In 1998, an article was published that states, "[T]here is substantial evidence that circumcision protects males from HIV infection, penile carcinoma, urinary tract infections, and ulcerative sexually transmitted diseases. We could find little scientific evidence of adverse effects on sexual, psychological or emotional health." (Moses, et al 1998) Although this study is conclusive on the topic of male circumcision, STDs and HIV, I am not sure if the authors considered the ramifications of saying that there is no evidence for adverse effects from circumcision. Certainly it is painful, especially when it is performed without drugs. There can be long term psychological effects on the male who has been circumcised when he was completely vulnerable and trusting of his caretakers, who choose to have their babies mutilated. And there is evidence to show that sex is not as pleasurable without a foreskin. However, if male circumcision is the "x-factor" in the heterosexual transmission of HIV, these side effects of male circumcision could be more properly contextualized as harmful, certainly, but may also be a necessary harm in protecting male children and adults in the context of the AIDS world. I will discuss the implications and politics of male circumcision in America further later in the paper.
In March of 2000, a study was published that supports "the contention that male circumcision may offer protection against HIV infection, particularly in high risk groups where genital ulcers and other STDs 'drive' the HIV epidemic." (O'Farrell 2000). Then, on March 30, 2000, the New England Journal of Medicine released a study of heterosexual couples in Uganda. The emphasis of the study was on viral load and heterosexual transmission of HIV. The study received a lot of media attention, because it was the first to prove conclusively that the higher the level of HIV in a person's blood, the more likely it is to pass on the virus through sex. It also received attention because of the study's ethics: HIV infected individuals were not treated for HIV and the partners of HIV positive individuals were not informed about their HIV status. But the most remarkable statistic, I think, is the one that was virtually ignored. "Forty of the 137 uncircumcised men in the study got HIV over the two-year period. Not a single one of the 50 circumcised men in the study was infected. Not one." (Slack 2000) The conclusion is also advanced that "the rate of male-to-female transmission was not significantly different from the rate of female-to-male transmission (12.0 per 100 person-years vs. 11.6 per 100 person-years)." (Quinn, et al 2000)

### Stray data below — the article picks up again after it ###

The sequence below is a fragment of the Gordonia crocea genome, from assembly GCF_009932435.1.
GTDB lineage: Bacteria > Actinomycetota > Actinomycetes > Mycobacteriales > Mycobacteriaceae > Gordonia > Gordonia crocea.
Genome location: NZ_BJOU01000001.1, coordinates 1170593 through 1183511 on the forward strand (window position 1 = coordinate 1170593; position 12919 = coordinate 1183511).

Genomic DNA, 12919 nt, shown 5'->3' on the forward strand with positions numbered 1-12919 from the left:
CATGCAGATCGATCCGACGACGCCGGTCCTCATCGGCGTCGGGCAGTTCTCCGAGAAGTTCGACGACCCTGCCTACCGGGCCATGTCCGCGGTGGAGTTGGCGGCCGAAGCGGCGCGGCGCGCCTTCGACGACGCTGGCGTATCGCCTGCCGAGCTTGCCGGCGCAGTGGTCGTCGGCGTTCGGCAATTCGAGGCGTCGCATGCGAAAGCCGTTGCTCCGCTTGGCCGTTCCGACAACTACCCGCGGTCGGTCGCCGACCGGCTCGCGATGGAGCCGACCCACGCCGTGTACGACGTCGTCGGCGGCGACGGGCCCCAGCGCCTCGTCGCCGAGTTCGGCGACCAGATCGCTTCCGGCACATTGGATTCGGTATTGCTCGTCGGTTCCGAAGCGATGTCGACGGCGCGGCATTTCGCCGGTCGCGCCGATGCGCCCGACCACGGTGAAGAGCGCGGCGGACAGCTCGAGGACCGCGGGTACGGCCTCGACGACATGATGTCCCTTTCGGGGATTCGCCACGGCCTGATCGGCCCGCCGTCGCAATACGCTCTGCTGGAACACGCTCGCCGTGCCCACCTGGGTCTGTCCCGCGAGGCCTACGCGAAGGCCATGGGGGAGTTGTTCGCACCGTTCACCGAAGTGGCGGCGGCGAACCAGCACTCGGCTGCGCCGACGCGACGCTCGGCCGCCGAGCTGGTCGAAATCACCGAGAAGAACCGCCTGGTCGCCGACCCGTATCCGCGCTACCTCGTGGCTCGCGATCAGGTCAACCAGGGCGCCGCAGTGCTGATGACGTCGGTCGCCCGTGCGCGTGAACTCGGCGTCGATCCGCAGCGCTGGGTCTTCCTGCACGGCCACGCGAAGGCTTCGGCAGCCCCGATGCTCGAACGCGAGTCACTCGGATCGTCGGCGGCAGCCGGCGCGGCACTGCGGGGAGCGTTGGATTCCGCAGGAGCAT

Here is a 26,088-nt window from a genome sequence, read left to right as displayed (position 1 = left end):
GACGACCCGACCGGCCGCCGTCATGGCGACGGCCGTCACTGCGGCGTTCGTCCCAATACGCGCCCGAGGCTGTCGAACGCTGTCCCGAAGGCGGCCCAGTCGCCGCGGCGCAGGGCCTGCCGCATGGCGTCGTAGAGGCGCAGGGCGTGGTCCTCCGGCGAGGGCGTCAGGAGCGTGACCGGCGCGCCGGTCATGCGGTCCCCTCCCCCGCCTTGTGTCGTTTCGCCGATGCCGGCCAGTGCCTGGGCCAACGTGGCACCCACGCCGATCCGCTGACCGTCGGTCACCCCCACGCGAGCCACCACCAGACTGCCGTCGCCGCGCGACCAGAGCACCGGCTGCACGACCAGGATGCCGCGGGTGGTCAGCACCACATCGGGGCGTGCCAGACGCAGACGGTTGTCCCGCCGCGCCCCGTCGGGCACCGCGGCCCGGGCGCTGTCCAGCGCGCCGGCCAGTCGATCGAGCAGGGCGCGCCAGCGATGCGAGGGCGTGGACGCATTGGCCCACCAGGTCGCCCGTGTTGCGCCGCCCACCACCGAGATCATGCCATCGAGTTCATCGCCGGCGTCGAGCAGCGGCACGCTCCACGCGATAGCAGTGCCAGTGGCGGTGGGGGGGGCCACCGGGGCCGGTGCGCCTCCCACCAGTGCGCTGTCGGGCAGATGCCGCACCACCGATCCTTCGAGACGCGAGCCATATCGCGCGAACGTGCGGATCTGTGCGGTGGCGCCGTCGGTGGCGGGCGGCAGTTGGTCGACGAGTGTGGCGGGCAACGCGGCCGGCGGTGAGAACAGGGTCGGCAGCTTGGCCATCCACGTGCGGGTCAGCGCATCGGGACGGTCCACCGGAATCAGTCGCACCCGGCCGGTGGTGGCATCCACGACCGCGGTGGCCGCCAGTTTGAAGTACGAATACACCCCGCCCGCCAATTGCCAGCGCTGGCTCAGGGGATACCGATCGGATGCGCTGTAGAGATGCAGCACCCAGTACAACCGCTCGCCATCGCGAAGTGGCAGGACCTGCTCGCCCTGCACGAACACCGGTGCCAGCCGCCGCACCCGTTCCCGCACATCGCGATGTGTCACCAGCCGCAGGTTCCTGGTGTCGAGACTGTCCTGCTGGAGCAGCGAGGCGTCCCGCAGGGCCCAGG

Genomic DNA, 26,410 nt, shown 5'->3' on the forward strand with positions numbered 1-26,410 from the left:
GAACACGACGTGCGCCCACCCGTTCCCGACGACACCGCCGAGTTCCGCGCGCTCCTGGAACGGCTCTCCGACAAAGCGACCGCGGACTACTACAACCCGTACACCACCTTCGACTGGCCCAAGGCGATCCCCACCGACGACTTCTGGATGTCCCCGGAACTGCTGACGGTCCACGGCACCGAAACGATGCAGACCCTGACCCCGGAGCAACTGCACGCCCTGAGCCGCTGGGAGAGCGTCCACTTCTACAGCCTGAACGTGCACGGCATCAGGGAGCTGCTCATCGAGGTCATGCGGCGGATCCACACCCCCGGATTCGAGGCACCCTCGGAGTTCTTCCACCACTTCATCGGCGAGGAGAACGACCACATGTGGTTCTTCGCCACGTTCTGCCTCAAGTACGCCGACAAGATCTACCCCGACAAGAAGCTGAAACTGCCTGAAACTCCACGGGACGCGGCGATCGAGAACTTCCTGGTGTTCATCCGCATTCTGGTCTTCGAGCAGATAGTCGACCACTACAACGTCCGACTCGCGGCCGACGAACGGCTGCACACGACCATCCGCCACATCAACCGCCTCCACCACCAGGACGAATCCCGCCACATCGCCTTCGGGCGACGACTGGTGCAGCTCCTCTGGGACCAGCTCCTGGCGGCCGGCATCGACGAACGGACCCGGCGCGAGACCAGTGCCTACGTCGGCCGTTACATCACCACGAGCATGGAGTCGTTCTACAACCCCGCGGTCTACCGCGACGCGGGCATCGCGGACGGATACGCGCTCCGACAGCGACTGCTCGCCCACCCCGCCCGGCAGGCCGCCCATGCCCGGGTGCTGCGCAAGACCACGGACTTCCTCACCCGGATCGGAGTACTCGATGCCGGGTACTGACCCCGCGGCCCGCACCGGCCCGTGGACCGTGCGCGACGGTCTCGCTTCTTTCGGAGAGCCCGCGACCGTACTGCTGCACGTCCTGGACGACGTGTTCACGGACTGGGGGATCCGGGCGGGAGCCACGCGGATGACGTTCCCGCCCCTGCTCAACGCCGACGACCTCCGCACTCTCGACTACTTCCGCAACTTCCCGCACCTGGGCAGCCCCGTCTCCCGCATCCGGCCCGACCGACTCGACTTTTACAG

These are staggering results. The fact that women can transmit HIV virtually as easily as they can contract it has huge implications. In the West, where female-to-male transmission is rare, men will most likely be infected by homosexual sex or IV drug use (of course this is not always the case). Therefore, heterosexual women will usually only contract HIV from her male partner if he is infected through these mechanisms; the likelihood of his having contracted HIV from his other female partners is very low. This is what keeps the heterosexual transmission rates as low as they are here. It is basically a one-way transmission route, from infected men to women. The fact that it does not usually go from infected women to men means that the exponential explosive growth and spread of the epidemic that we see in Africa and other regions does not occur in the West. When women can pass it to men who pass it to women who pass it to men... it makes perfect sense that in Africa AIDS is a primarily heterosexual disease.
The Case for Circumcision
The presence of the male foreskin seems to be the most important factor when looking at HIV transmission rates throughout the world. It accounts for all the major geographical discrepancies. In an article published in the East Bay Express (May 19-25, 2000) Gordy Slack discusses these discrepancies in further detail. For example, the HIV infection rate in Thailand is 2.23%, while in the nearby Philippines, the rate is only .06%. In the Philippines, they circumcise male children. In Thailand, for the most part, they do not. In California, they have found "very few cases of female-to-male transmission of HIV... among a population born at a time when about ninety percent of males were being circumcised." In fact, circumcision was popular throughout the US during the 1970s, which might well be the reason for the low rates of heterosexual transmission in this country, especially female-to-male rates. (Slack 2000)